A woman asked the show’s panel on Thursday at what point the UK “should completely close the borders” to immigrants and complained about the number of people “flooding in” to the country and using public services.
Soon after the comments were first aired, the BBC shared them again on Question Time’s social media pages with a caption that did not challenge the audience member’s argument, which has been described as “misinformed” and “factually inaccurate”.
The woman spoke during a debate on the government’s proposal for a new points-based immigration system.
Her argument was later challenged by journalist and political activist Ash Sarkar, a member of the show’s panel, who said figures showed “migrants to this country bring more and contribute more in tax than they take out of the system”.
The BBC has faced criticism for sharing a video clip of the audience member without fact-checking her comments or providing context about the contributions by immigrants to the UK.
Other video posts on the programme’s social media pages also do not contain fact-checking or context for the comments expressed in them.
The clip has been viewed more than two million times since it was posted on Thursday night.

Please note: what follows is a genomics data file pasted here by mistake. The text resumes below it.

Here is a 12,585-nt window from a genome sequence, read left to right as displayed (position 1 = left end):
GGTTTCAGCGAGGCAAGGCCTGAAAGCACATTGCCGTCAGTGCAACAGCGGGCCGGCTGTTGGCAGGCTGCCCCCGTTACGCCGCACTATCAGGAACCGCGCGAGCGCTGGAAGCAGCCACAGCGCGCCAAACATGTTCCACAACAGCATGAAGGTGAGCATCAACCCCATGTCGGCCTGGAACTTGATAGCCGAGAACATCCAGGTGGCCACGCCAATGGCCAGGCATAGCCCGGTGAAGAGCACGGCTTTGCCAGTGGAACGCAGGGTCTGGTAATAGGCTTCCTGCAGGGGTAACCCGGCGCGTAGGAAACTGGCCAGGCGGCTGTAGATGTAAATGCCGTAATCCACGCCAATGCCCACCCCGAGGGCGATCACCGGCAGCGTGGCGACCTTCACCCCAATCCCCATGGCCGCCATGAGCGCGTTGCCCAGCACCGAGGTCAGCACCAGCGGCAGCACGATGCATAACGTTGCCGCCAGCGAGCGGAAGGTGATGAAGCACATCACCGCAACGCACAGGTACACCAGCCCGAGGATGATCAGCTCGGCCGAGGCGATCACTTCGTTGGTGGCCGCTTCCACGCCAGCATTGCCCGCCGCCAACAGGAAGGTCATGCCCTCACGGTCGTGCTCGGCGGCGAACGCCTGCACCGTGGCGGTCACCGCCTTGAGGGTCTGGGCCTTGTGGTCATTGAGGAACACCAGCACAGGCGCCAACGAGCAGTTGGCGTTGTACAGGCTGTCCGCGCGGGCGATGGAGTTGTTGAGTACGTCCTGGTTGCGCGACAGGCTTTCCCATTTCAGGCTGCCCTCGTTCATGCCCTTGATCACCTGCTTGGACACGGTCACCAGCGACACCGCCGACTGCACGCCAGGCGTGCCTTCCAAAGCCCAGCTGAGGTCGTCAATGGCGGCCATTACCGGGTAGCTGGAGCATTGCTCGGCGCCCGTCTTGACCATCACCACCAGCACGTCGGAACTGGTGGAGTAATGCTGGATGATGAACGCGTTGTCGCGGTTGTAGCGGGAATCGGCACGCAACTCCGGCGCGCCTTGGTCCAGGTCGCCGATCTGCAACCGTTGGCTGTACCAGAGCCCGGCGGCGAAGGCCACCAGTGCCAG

Best For Britain, a group which describes itself as a cross-party campaign to uphold internationalist values, suggested it was irresponsible for the BBC to share the clip without challenging its content.
“It is truly sad to see such a misinformed audience,” the group wrote on Twitter.
“Broadcasting such opinions to millions of people and framing them as valid, merely normalises the expression of such racist views.”
Owen Jones, a prominent left-wing columnist and activist, described the video as a “vile, unhinged rant, packed full of lies and hate” and criticised the BBC for sharing it “uncritically” on social media.
“The BBC normalising this kind of thing has real, ugly consequences for people on buses, trains, and in the street who are perceived to have been ‘flooding in’ so that the country is ‘sinking’,” Media Lens, a British media analysis website, said in response to the clip.
A spokesperson for the BBC said the programme had featured “a broad range of views” during Thursday’s episode.
“Last night’s Question Time included a debate about immigration which featured a broad range of views from the audience members and panellists,” they said.
“We posted five clips of people expressing their different views on the issue, including a panellist responding directly to the views of an audience member.”